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The Paul Robeson Theatre Festival

Set in Los Angeles in 1946, three black and Latina female washroom attendants wrestle with the decision to unionize, bucking racism, sexism, and class discrimination at the Pacific Electric Railway subway terminal.
harlem to central avenue

Harlem to Central Avenue

Join Co- Founders
Danny Glover & Ben Guillory

Opening Night
Meet & Greet, Award Ceremony, Refreshments
World Premiere Play Reading of

“Birdland Blue”
Randy Ross Phd

While performing at New York City’s jazz club, Birdland, on a night in the summer of 1959, the notorious bandleader Miles Davis who had delicately mastered the incompatible goals of artistic excellence and “living high on a hog,” struggles to keep his fragile musical, social, economic, and psychological worlds from crumbling.

Friday August 25 2017 at 6:00pm

A festival of fourteen, ten-minute plays all framed by jazz music
and spoken word poetry.

Plays and Playwrights:

"Corked" by Julie Taiwo Oni

Dewey "Pigmeat" Markham has been on the road for two decades, one of the last Black comedy actors to perform in blackface. Before a Los Angeles performance, an interaction with a young fan forces him to question his affinity for burnt cork.

"Dirty Blues at the Downbeat Club" by Cyndey Davis

Five women, including blues singer Alberta Hunter, finally hit the Central Avenue music scene at The Downbeat Club in 1948 after years of performing in Chicago and New York and developing a strong following. Now they must compete with big Hollywood stars like Duke Ellington, Lena Horne, Fats Waller and Ella Fitzgerald to get patrons and decide that the dirty blues will be their bait to reel in the clientele.

"Grinning Skull" by Sikivu Hutchinson

Set in Los Angeles in 1946, three black and Latina female washroom attendants wrestle with the decision to unionize, bucking racism, sexism, and class discrimination at the Pacific Electric Railway subway terminal.

"Loyalty Oath" by Melvin Ishmael Johnson

July 1951, Eugene O’Neill, Paul Robeson and Eslanda ‘Essie’ Robeson meet Film Producer and educator Kenneth MacGowan at a Restaurant near the famous Dunbar Hotel on Central Avenue in Los Angeles to discuss the pressure put on MacGowan by UCLA to sign a Loyalty Oath stating that he is not a member of the communist party.

"Niggerati Manor's, Rent Party" by Johl Smilowski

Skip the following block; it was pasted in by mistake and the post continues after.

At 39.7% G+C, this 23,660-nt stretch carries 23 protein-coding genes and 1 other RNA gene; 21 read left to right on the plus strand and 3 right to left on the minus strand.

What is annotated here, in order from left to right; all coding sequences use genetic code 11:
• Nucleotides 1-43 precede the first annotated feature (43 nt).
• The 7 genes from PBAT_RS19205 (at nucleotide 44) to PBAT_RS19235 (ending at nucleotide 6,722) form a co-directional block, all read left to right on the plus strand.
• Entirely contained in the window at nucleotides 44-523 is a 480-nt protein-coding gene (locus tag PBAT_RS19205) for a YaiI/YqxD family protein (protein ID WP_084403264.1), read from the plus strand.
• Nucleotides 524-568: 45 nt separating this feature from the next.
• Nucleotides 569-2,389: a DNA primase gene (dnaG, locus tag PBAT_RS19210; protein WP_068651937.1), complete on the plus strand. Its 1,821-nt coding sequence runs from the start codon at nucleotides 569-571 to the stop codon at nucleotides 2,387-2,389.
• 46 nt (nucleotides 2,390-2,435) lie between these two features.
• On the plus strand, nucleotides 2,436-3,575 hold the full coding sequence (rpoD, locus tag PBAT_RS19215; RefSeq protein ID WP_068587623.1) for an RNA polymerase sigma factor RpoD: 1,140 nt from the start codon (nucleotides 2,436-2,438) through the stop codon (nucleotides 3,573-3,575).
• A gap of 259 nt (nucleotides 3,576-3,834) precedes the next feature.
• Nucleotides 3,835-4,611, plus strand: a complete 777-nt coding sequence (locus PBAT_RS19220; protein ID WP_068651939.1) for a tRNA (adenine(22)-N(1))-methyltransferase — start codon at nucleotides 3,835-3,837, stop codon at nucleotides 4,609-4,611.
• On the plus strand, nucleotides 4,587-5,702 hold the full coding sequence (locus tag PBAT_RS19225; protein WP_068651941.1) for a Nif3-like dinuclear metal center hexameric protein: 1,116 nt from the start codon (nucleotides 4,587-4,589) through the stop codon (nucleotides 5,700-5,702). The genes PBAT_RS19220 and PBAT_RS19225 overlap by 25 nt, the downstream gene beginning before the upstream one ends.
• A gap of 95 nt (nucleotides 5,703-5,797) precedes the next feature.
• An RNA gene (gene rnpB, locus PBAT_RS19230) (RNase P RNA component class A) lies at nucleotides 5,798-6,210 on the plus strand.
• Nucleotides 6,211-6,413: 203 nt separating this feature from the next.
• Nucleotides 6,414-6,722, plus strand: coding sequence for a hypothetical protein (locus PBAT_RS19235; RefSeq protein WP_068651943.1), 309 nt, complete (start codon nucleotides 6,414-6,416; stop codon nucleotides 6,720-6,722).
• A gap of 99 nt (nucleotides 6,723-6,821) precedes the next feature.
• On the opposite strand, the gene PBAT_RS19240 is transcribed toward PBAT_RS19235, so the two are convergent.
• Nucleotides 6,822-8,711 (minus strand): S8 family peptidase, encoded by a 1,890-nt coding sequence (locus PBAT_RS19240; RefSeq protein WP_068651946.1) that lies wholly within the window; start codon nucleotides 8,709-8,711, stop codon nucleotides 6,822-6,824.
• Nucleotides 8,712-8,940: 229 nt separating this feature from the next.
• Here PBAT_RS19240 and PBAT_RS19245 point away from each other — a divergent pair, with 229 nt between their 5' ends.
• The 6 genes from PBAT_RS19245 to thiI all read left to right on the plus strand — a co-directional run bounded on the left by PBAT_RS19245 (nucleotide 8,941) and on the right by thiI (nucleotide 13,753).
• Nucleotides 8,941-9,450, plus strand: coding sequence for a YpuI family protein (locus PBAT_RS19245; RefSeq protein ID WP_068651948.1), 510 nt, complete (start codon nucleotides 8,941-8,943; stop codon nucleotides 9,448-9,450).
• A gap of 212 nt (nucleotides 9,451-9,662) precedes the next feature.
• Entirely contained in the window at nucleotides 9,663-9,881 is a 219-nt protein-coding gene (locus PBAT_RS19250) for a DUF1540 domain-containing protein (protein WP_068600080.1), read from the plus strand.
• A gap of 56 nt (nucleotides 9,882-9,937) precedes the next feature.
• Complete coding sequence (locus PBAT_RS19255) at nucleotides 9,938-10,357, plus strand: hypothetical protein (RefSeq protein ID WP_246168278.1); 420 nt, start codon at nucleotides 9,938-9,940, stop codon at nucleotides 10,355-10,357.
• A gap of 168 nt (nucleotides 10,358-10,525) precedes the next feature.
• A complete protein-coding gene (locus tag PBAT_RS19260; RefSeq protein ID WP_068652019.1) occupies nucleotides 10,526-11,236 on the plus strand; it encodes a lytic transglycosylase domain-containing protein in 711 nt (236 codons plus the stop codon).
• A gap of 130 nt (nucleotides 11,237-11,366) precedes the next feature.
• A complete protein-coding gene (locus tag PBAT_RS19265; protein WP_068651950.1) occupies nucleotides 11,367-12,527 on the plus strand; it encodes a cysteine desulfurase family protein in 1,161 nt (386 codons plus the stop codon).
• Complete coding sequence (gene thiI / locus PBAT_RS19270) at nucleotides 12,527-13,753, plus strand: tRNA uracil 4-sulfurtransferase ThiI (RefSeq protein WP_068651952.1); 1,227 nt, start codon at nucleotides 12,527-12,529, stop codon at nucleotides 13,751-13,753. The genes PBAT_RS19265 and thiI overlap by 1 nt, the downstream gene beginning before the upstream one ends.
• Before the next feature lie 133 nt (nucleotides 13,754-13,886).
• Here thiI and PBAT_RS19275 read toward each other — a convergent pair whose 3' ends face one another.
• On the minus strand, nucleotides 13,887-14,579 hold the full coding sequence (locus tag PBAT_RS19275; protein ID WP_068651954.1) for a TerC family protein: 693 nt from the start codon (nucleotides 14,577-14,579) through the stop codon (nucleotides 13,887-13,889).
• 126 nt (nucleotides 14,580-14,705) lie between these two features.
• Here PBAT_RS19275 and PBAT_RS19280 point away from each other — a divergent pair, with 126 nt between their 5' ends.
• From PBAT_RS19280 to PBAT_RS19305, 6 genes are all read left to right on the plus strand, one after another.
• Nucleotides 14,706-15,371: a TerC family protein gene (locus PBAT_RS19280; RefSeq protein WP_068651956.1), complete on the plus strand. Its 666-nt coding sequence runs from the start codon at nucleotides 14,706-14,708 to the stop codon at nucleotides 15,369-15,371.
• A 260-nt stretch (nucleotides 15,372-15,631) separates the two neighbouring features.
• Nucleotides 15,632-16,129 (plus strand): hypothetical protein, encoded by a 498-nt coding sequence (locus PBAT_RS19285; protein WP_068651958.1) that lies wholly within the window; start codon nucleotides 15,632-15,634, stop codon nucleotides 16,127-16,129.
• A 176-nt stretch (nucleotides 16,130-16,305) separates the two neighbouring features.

New York City, Harlem, Late Summer, 1925 - Douglas can’t make rent,
so Thurman, Hurston and Hughes throw a “rent party”!

"No Room at the Jim Crow Inn" by Christina Cottles

Forced to make some hard decisions, a Louisiana couple traveling across country to Los Angeles run into more Jim Crow indignities that threaten their
relationship as husband and wife.

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"Ode to a Cauliflower" by Uriah Carr

Aunt Zora, a vacationing New Yorker, teaches black pride to her L.A. kin
through the aid of an overturned bowl of caviar.

“Packing” by Levy Lee Simon

1940, Gail and Austin, are moving from Harlem to Central Avenue to look for better opportunities; to the chagrin of Gail’s parents who want her daughter to stay in Harlem. The question of this light hearted comedy is who will prevail?

"She of Dancing Feet" by Paula Neiman

It’s 1929, and Lauren, a young Central Avenue dancer, is caught between the love/passion shared with Russell (the publisher of an underground radical advocacy newsletter) and secrets lodged deep regarding her true identity.

"Soapbox and Pies" by George Corbin

The foremost Black influential orator of the Harlem Renaissance, a Socialist and Atheist, is challenged by a worthy adversary – “Mama Pie”.

"Tarzan, Get Those Niggers" by Tony Rayner

A black father in 1947 Los Angeles, must come to terms with his son's resolute decision that he can accomplish more for his people as a writer than as a
medical doctor.

"The Corner" by Mel Donaldson

1941, Central Avenue, a black journalist brings a young Dorothy Dandridge to meet with well-known jazz pianist and arranger, Phil Moore. The three argue
and weigh the connection between the Harlem Renaissance and
black cultural expressions in Los Angeles.

"The Protest" by Albert Cowart Jr.

Tempers flare when Fellow artists are forced to confront unemployment
when racial tensions occur on an early 1940's television studios.

"The Straws that Broke the Camel's Back" by Kurt Maxey

Jazz singer Billie Holiday gives notice to the orchestral genius Artie Shaw that
she will be leaving as a member of his band.

Saturday August 26 2017 - 2:00pm & 7:00pm
Sunday August 27 2017 - 3:00pm

The Los Angeles Theatre Center
514 Spring St. Los Angeles CA 90013

$35.00 Opening Night
$35.00 One Performance
$25.00 Group Sales (10 or more)
Early Bird Bargain
$50.00 Ticket for Opening Night & One Performance
(Purchase by August 18th)

To Buy Tickets:
(866) 811-4111

Additional Questions Call or Email
(213) 489-7402